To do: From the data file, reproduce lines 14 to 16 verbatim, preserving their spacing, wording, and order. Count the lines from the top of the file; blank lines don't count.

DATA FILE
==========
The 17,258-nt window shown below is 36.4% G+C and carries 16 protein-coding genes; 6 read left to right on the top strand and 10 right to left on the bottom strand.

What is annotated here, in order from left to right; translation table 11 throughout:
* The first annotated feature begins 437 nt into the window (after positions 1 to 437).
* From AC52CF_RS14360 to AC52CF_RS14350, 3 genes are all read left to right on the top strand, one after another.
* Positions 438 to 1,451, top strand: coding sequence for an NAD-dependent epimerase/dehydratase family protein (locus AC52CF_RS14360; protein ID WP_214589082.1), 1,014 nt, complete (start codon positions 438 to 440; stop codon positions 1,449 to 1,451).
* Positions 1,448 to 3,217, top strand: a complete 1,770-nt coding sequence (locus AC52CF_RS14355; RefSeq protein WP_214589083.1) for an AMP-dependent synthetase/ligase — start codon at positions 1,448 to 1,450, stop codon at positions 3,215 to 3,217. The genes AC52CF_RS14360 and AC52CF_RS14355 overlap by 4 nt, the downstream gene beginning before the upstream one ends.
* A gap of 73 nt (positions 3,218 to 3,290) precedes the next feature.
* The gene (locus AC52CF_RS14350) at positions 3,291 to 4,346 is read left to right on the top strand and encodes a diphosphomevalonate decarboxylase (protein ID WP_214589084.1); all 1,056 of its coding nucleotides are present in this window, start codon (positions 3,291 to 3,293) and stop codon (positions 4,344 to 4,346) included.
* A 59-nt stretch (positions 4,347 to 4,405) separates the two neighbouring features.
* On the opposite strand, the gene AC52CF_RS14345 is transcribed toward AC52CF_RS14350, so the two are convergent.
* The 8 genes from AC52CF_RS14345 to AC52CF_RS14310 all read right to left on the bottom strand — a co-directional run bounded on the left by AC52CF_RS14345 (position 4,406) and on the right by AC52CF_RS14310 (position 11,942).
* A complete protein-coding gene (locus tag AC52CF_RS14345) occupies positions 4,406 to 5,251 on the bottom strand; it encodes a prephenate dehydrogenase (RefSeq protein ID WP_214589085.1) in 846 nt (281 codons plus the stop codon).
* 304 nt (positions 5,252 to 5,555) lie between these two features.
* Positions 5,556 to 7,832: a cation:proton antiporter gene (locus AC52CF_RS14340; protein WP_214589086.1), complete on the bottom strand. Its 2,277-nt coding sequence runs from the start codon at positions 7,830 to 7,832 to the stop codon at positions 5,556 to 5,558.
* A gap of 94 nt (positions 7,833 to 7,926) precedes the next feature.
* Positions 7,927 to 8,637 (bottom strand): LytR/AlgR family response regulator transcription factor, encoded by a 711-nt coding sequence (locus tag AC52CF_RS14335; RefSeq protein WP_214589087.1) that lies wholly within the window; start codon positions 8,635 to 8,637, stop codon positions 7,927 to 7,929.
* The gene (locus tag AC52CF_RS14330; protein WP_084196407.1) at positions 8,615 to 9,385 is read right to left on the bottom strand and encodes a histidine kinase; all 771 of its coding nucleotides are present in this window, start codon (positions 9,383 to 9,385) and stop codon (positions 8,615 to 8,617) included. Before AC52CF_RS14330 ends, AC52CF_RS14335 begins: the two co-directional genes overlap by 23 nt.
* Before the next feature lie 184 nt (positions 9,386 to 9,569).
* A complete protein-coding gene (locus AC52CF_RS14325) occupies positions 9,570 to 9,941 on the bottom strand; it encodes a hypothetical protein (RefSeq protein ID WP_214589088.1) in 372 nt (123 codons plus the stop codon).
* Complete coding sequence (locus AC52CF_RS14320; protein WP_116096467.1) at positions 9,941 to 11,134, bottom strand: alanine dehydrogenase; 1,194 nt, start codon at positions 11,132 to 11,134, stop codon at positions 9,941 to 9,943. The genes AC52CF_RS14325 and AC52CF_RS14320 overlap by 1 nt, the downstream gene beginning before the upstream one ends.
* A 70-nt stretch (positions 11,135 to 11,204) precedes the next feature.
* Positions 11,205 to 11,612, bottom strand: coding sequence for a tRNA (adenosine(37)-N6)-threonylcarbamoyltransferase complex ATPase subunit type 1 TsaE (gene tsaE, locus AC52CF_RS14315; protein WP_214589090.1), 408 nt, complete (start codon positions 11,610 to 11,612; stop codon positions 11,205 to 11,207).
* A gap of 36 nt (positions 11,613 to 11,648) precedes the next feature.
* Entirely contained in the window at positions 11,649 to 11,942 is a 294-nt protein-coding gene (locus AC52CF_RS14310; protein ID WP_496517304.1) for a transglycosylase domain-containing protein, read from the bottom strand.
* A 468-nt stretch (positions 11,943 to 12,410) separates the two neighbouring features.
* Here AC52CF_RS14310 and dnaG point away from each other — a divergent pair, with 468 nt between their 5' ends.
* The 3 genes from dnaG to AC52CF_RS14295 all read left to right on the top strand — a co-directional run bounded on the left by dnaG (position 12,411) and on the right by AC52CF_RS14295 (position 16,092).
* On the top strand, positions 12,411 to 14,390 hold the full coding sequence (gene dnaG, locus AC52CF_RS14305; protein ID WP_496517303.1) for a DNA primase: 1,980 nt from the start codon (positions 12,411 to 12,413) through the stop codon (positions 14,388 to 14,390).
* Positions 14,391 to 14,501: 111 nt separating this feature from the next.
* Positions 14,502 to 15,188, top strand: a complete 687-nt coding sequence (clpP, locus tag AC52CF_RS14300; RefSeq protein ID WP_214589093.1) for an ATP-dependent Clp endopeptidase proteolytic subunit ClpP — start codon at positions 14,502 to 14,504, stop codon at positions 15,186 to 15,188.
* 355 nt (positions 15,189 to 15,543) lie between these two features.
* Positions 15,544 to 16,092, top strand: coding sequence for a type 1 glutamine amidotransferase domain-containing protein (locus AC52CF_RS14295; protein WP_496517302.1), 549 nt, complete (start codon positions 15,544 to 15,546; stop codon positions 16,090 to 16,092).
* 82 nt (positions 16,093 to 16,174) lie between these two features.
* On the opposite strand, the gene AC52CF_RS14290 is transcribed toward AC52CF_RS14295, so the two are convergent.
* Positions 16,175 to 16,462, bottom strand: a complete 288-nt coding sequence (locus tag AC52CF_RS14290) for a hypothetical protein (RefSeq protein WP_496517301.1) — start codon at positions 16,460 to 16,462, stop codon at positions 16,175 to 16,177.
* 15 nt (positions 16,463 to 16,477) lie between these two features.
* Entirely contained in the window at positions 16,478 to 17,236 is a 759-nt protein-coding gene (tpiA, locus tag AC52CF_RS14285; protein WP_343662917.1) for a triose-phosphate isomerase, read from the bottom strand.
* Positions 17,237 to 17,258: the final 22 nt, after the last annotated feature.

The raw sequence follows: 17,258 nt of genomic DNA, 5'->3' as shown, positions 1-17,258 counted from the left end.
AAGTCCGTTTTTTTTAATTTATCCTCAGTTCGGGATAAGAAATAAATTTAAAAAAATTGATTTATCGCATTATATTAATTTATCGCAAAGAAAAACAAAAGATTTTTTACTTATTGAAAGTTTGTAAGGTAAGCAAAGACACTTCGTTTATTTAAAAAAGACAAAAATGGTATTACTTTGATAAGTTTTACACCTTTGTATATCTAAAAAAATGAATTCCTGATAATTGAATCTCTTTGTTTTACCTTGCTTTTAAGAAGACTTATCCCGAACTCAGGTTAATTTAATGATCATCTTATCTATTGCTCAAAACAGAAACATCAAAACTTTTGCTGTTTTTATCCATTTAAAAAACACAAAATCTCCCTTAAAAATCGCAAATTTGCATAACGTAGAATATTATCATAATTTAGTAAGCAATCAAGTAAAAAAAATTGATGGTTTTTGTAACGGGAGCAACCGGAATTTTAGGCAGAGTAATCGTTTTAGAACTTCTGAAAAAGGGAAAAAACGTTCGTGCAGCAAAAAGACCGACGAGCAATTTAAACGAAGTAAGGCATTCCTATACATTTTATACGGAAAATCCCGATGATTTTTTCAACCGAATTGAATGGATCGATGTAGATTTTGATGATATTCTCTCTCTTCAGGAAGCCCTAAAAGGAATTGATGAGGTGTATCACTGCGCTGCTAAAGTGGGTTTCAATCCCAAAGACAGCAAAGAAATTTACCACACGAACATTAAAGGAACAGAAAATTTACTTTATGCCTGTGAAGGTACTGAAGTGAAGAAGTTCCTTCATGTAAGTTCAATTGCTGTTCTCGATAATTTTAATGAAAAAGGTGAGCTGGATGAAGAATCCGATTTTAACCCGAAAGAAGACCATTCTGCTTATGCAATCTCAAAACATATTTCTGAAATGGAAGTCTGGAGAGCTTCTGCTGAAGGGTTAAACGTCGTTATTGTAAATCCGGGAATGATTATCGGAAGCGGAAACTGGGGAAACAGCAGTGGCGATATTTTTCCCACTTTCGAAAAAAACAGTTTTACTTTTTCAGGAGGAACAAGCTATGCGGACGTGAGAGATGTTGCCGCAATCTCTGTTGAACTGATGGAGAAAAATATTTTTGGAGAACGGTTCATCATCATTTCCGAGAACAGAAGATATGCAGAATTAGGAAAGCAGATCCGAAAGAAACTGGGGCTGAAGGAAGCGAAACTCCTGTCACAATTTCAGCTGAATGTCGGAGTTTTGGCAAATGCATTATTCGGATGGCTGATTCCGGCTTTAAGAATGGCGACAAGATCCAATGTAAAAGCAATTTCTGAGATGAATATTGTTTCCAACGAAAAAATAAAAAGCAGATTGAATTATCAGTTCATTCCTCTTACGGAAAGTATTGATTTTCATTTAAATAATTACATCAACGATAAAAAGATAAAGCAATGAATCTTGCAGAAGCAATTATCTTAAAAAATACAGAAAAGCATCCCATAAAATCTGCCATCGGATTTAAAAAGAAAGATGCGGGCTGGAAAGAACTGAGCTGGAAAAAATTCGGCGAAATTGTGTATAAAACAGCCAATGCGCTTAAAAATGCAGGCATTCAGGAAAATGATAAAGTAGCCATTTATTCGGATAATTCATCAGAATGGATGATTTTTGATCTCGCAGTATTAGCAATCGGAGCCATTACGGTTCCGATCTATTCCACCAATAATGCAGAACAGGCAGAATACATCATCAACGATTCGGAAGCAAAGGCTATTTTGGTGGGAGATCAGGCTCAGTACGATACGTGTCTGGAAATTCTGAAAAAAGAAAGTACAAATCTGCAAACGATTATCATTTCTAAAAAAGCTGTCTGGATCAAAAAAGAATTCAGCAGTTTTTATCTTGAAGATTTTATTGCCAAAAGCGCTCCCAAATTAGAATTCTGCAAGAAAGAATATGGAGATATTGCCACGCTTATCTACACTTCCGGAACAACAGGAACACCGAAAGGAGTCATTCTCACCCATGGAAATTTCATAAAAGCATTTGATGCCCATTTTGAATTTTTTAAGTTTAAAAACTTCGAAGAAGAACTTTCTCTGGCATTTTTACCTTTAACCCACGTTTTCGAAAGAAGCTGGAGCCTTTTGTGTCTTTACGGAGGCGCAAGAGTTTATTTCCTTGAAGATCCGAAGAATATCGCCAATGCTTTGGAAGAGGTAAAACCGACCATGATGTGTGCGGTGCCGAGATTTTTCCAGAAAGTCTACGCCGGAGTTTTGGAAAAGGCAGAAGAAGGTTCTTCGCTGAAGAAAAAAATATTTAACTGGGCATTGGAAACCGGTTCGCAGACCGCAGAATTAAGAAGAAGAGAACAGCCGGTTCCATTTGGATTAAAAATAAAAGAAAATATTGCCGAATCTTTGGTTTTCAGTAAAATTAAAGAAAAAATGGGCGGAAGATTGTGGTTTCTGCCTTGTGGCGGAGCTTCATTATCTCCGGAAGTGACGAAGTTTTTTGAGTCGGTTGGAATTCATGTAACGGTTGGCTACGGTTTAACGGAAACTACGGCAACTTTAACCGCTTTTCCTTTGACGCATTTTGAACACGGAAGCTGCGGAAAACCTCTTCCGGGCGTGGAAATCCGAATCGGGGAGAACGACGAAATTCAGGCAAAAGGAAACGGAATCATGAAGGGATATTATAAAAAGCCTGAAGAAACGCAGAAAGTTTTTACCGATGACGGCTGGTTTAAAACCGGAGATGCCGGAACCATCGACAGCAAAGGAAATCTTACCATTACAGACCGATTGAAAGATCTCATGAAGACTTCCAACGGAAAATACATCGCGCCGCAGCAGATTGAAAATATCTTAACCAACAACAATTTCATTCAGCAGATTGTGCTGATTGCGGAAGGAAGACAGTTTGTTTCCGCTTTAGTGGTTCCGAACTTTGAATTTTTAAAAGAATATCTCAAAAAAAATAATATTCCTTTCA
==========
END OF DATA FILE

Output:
* Positions 5,556 to 7,832: a cation:proton antiporter gene (locus AC52CF_RS14340; protein WP_214589086.1), complete on the bottom strand. Its 2,277-nt coding sequence runs from the start codon at positions 7,830 to 7,832 to the stop codon at positions 5,556 to 5,558.
* A gap of 94 nt (positions 7,833 to 7,926) precedes the next feature.
* Positions 7,927 to 8,637 (bottom strand): LytR/AlgR family response regulator transcription factor, encoded by a 711-nt coding sequence (locus tag AC52CF_RS14335; RefSeq protein WP_214589087.1) that lies wholly within the window; start codon positions 8,635 to 8,637, stop codon positions 7,927 to 7,929.